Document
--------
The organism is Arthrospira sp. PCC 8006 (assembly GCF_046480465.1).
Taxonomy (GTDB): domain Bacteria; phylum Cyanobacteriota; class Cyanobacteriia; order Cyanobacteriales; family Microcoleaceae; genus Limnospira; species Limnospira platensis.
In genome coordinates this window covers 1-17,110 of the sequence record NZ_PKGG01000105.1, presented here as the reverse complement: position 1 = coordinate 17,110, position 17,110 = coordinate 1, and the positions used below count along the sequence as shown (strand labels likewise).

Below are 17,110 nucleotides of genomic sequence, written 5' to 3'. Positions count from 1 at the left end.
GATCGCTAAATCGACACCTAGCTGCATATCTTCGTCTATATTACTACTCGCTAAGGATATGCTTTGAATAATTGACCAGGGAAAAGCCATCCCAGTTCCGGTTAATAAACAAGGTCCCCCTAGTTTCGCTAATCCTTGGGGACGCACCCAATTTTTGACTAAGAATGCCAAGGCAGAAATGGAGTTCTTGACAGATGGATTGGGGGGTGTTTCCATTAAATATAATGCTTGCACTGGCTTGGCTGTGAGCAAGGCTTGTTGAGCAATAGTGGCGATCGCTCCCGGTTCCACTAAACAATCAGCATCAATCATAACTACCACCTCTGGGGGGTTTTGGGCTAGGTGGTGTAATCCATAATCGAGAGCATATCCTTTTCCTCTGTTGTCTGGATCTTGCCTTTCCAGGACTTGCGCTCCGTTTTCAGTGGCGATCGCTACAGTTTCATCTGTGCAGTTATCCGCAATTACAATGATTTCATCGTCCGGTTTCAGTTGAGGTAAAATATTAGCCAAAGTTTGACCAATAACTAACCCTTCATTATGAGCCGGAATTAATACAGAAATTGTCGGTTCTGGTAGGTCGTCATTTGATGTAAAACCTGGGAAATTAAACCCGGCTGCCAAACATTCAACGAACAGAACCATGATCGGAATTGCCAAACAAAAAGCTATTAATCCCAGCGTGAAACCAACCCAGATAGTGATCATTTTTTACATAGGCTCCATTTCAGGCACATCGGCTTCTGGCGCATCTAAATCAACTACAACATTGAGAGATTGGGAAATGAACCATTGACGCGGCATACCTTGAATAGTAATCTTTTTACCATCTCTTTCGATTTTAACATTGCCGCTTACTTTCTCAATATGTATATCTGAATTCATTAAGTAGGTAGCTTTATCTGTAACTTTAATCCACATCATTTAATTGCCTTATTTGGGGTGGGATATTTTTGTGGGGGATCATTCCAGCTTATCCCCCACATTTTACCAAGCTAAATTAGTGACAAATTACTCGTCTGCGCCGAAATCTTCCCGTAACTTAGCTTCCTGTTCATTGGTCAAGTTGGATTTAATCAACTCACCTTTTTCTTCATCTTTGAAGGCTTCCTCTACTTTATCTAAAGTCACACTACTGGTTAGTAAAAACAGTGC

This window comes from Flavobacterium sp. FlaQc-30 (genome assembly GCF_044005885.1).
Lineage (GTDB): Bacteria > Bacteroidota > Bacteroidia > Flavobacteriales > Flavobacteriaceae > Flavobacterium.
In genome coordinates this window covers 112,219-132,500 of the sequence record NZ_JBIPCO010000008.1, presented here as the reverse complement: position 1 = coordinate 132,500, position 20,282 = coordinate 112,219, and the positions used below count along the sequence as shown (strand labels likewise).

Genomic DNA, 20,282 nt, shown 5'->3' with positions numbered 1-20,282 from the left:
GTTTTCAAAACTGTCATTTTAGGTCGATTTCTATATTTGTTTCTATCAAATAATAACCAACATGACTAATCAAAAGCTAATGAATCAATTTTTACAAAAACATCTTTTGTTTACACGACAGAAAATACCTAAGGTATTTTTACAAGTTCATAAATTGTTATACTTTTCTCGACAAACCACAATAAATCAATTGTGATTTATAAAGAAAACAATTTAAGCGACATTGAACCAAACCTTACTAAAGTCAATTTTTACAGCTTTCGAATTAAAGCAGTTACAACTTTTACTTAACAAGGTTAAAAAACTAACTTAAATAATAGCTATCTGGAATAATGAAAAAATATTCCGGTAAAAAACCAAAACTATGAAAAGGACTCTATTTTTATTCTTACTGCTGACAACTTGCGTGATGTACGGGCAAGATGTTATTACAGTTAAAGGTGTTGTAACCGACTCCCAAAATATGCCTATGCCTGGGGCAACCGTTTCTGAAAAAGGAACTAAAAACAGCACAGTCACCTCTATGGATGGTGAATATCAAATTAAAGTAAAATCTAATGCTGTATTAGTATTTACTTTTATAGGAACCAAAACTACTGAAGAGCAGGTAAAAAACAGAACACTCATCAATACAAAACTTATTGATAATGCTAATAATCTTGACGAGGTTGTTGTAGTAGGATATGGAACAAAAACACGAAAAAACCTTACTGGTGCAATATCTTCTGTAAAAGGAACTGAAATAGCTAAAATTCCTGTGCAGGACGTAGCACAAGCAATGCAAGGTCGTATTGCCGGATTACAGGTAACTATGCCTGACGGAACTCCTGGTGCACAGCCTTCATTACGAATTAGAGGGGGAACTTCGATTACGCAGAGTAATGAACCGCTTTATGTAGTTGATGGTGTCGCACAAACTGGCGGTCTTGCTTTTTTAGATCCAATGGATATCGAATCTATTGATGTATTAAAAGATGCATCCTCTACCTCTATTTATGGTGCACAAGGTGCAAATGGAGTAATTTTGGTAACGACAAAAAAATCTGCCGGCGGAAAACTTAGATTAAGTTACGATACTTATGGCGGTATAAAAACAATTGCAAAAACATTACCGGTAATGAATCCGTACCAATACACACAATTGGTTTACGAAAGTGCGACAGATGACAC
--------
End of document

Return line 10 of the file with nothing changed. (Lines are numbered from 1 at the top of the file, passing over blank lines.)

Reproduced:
GTTTTCAAAACTGTCATTTTAGGTCGATTTCTATATTTGTTTCTATCAAATAATAACCAACATGACTAATCAAAAGCTAATGAATCAATTTTTACAAAAACATCTTTTGTTTACACGACAGAAAATACCTAAGGTATTTTTACAAGTTCATAAATTGTTATACTTTTCTCGACAAACCACAATAAATCAATTGTGATTTATAAAGAAAACAATTTAAGCGACATTGAACCAAACCTTACTAAAGTCAATTTTTACAGCTTTCGAATTAAAGCAGTTACAACTTTTACTTAACAAGGTTAAAAAACTAACTTAAATAATAGCTATCTGGAATAATGAAAAAATATTCCGGTAAAAAACCAAAACTATGAAAAGGACTCTATTTTTATTCTTACTGCTGACAACTTGCGTGATGTACGGGCAAGATGTTATTACAGTTAAAGGTGTTGTAACCGACTCCCAAAATATGCCTATGCCTGGGGCAACCGTTTCTGAAAAAGGAACTAAAAACAGCACAGTCACCTCTATGGATGGTGAATATCAAATTAAAGTAAAATCTAATGCTGTATTAGTATTTACTTTTATAGGAACCAAAACTACTGAAGAGCAGGTAAAAAACAGAACACTCATCAATACAAAACTTATTGATAATGCTAATAATCTTGACGAGGTTGTTGTAGTAGGATATGGAACAAAAACACGAAAAAACCTTACTGGTGCAATATCTTCTGTAAAAGGAACTGAAATAGCTAAAATTCCTGTGCAGGACGTAGCACAAGCAATGCAAGGTCGTATTGCCGGATTACAGGTAACTATGCCTGACGGAACTCCTGGTGCACAGCCTTCATTACGAATTAGAGGGGGAACTTCGATTACGCAGAGTAATGAACCGCTTTATGTAGTTGATGGTGTCGCACAAACTGGCGGTCTTGCTTTTTTAGATCCAATGGATATCGAATCTATTGATGTATTAAAAGATGCATCCTCTACCTCTATTTATGGTGCACAAGGTGCAAATGGAGTAATTTTGGTAACGACAAAAAAATCTGCCGGCGGAAAACTTAGATTAAGTTACGATACTTATGGCGGTATAAAAACAATTGCAAAAACATTACCGGTAATGAATCCGTACCAATACACACAATTGGTTTACGAAAGTGCGACAGATGACAC